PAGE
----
The cabbages started in the January hotbed are now ready for transplantation.
We wait only for the proper conditions for their removal or what the ancient gardeners refer to as “dripping weather.”
It is fool hardy to attempt the operation in hot or windy weather as the transplants are sure to suffer and if once allowed to wilt often never recover their former vigor.
They are removed from the frame by plunging a trowel into the soil on all four sides of the transplant, gently rocking it back and forth to form a compact root ball. Then using the trowel as a lever the plant may be prized from the bed and carried to the garden.
Place them 2 feet asunder in rows 3 feet apart.
We may then observe the wisdom recorded by Mr. Randolph in his estimable Treatise, “Three things are necessary to Cabbages as well as other vegetables, to be watered in a dry season, hilled up if they grow long shanked, and kept clear of weeds, which draw the shanked, and kept clear of weeds, which draw the nourishment from the plants and make them spindle;” sage advice indeed.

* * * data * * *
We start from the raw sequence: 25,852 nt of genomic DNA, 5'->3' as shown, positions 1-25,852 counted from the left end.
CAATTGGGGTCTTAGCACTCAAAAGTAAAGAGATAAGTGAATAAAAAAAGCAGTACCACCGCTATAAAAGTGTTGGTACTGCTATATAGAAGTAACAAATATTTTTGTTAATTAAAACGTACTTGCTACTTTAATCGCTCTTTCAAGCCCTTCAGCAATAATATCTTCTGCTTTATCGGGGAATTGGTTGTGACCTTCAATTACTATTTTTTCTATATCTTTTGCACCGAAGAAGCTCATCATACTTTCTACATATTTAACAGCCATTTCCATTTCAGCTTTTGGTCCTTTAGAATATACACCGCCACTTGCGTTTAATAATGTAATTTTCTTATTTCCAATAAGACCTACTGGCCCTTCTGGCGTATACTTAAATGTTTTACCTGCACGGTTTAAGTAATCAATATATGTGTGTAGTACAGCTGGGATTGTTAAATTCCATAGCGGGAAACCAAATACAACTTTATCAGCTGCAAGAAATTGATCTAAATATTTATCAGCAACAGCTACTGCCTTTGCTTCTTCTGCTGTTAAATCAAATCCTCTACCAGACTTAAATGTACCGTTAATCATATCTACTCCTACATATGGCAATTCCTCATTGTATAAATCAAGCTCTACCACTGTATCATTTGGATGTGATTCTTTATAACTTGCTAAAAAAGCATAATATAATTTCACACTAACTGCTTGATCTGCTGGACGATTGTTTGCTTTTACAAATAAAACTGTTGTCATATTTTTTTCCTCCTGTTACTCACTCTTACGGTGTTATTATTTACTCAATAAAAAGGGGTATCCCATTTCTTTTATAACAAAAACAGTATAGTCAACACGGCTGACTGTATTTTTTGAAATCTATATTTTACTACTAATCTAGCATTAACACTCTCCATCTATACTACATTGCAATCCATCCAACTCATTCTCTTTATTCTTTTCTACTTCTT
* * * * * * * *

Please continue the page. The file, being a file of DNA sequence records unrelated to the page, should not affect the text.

The most temperamental of the cabbage tribe, as well as the most prized, particularly in gentlemen’s gardens, is the cauliflower.
Every little inconvenience visited upon them will cause them to “button,” that is, form tiny curds to the ruination of the crop.
To prevent this malady they must be transplanted while still small, five or, at the most, six leaves being the proper stage.
They must not be allowed to wilt and precautions must be taken against a late frost which would certainly destroy them.
We have found that keeping them sheltered under bell glass for the first week or two does wonderfully expedite their progress.
If it should turn hot, place a tile or shard under the lip of the bell to vent.